Alrighty, plot... Underwater city and additional theories of evolution--genius! Carbon based passenger vessels navigated neurogically--double genius! Loved it. Kick ass. Cool. And then they saved the world. No surprises there.
That's all I have to say, really. The book was ok, not great. I'll probably read another Christopher Moore, but only because Christina (et al) really love him, so I figure it's worth giving him a second chance. (less)
Hmm... Ok, this book wasn't awful. I was upset at first that the entire book wasn't in first person, but actually, Pascal switches back and forth betw...moreHmm... Ok, this book wasn't awful. I was upset at first that the entire book wasn't in first person, but actually, Pascal switches back and forth between 1st and 3rd AND she switches between points-of-view of the different characters. Multiple POVs is one of my favorite storytelling vehicles!
I don't think I'd recommend this book for adolescent girls, because there is way too much value placed on sexiness and having boyfriends and stuff--it takes away from the storyline! The book is about a tough girl who can beat the shit out of a zillion people at once, and it just so happens that the bad guys are secretly watching her and sending people to try to beat her up. So I wish they'd get rid of the love shit. It's a really bad example for young women!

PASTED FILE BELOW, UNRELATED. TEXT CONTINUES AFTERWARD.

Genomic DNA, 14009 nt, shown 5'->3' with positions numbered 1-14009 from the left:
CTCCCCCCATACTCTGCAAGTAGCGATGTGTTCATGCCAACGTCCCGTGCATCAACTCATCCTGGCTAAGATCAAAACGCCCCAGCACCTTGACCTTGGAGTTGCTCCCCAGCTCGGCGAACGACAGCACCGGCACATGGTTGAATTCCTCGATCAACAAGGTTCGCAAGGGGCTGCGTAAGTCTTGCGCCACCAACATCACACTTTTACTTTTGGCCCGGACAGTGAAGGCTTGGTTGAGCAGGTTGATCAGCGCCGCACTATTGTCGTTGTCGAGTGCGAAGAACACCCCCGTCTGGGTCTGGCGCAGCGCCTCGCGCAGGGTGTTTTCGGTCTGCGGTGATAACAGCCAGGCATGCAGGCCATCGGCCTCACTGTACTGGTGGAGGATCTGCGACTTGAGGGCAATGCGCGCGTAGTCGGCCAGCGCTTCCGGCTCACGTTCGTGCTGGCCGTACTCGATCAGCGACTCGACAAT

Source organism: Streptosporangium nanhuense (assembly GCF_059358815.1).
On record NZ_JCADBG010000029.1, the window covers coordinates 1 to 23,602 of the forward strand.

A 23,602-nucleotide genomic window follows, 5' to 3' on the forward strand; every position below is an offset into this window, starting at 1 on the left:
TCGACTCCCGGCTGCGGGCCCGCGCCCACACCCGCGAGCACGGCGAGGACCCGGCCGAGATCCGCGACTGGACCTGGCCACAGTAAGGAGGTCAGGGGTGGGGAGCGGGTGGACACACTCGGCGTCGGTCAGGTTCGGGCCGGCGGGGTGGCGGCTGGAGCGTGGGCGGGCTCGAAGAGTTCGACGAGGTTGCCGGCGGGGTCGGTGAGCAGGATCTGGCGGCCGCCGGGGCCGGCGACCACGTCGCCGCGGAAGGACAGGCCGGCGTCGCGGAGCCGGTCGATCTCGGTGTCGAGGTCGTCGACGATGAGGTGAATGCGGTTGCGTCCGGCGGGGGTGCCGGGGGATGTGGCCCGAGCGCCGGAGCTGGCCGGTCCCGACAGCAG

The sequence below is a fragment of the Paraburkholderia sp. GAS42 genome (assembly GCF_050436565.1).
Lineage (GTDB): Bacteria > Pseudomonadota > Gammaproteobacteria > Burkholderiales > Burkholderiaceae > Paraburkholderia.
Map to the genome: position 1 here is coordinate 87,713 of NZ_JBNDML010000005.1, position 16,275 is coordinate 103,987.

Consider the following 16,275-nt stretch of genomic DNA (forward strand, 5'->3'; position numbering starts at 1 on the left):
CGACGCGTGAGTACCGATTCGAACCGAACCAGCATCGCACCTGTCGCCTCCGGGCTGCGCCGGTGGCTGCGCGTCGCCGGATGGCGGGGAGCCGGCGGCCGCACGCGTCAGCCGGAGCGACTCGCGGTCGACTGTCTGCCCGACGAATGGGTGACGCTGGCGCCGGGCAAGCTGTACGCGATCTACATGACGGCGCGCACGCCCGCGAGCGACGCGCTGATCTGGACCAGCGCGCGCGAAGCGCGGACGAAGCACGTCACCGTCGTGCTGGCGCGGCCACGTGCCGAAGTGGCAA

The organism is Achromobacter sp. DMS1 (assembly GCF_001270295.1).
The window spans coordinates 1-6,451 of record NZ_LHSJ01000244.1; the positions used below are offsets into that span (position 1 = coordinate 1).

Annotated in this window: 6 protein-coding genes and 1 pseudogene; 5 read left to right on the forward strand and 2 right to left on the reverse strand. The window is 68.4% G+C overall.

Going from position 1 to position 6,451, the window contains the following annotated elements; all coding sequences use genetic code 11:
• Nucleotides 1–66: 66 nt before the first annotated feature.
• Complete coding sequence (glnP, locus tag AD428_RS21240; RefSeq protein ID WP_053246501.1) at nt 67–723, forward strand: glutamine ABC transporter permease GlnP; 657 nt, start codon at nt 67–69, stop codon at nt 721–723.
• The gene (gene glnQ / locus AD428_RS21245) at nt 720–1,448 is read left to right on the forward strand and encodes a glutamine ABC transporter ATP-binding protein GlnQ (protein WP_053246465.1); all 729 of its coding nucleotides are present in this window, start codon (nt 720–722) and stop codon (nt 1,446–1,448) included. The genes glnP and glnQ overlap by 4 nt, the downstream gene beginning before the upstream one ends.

I didn't realize this was a series at first. But it is. Which means, of course, that nothing is resolved in the end. That's ok, though. It gives you a little hint at who the bad guys are, but it definitely doesn't tell you what they want with her. Intriguing enough to make me want to read the second one.(less)
I don't remember much about this story. It's the only graphic novel I've ever read, if you can even call it that. Is it that? I think it's not the sam...moreI don't remember much about this story. It's the only graphic novel I've ever read, if you can even call it that. Is it that? I think it's not the same as Gaiman's other Sandman stuff, but I don't really know.(less)